Wednesday, April 1, 2009
Stitch of the Week: Hungarian
The Hungarian stitch was a big success. Everyone picked it up quickly and agreed that it was a useful and handsome stitch. It is one of the oldest needlepoint stitches.
The Hungarian stitch consists of three Gobelin stitches (straight up and down) over two horizontal canvas threads, then over four horizontal canvas threads, and finally over two horizontal canvas threads. The result is a diamond-shaped unit (pictured at left, top row). One row of canvas holes is skipped in between units. The long stitches of the second row of diamonds fit halfway up into the spaces left between units of the first row. Just remember -- the long stitches line up underneath the long stitches and the short stitches line up underneath the short stitches.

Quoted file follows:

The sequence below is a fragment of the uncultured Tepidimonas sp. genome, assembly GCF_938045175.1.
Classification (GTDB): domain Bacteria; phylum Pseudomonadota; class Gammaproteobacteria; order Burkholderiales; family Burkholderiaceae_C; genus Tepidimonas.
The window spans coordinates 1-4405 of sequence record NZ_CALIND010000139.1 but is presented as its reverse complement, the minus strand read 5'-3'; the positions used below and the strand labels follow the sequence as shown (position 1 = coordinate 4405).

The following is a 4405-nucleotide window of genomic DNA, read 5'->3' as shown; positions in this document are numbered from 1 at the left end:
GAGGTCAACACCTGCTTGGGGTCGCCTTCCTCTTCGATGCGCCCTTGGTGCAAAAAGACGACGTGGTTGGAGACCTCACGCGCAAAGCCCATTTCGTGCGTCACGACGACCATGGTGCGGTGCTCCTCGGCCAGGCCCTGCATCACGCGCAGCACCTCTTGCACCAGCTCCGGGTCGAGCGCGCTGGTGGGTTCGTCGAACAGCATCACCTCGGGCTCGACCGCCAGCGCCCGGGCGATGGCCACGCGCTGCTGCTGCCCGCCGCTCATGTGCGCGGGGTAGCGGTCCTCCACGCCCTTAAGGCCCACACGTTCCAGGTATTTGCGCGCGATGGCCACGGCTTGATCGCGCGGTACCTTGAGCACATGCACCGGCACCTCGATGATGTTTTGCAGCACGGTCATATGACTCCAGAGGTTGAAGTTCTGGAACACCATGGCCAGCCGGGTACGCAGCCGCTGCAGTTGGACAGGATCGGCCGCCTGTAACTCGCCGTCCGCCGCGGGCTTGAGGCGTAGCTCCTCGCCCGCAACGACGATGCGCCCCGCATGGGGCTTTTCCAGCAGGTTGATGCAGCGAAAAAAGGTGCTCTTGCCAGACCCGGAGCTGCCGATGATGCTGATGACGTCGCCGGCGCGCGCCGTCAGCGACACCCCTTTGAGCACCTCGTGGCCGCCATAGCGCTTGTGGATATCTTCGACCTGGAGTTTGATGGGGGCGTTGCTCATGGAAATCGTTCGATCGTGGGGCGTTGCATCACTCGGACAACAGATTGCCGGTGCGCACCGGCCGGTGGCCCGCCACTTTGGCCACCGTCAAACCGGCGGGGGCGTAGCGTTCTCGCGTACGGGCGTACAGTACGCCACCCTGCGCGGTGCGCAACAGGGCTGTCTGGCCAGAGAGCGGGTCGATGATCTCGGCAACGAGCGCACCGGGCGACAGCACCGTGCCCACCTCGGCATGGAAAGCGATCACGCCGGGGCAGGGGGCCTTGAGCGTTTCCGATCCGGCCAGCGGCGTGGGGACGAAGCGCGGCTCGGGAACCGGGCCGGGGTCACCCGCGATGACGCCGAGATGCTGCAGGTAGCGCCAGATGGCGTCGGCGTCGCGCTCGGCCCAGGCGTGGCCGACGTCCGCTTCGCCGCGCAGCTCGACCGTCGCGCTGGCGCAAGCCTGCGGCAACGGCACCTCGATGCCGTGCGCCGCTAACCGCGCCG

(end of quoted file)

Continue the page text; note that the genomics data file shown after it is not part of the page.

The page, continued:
When the Hungarian stitch is worked in one color, the result is a brocade-like appearance. However, when multiple colors (either related or contrasting) are used the results can be very exciting and/or sophisticated. Other variations include working the stitch horizontally (bottom photo, left hand column) and/or doubling the stitch sequence (so that the pattern then becomes over two, over two, over four, over four, over two, over two, over two rows of empty holes, repeat). One can also add another step to the stitch so that the pattern then becomes: over two, over four, over six, over four, over two, skip a row of holes, repeat. This is called the Hungarian Diamond variation (upper photo, last row) and it is susceptible to snagging so it might not be the best choice for an area the needs to wear well.
Advantages to the Hungarian stitch include the ease with which the stitch can be learned and the speed with which it can be executed. It is a good choice for a background or large design area. It can also be used for paths, fields and clothing. It is an easy stitch and definitely one to have in your repertoire.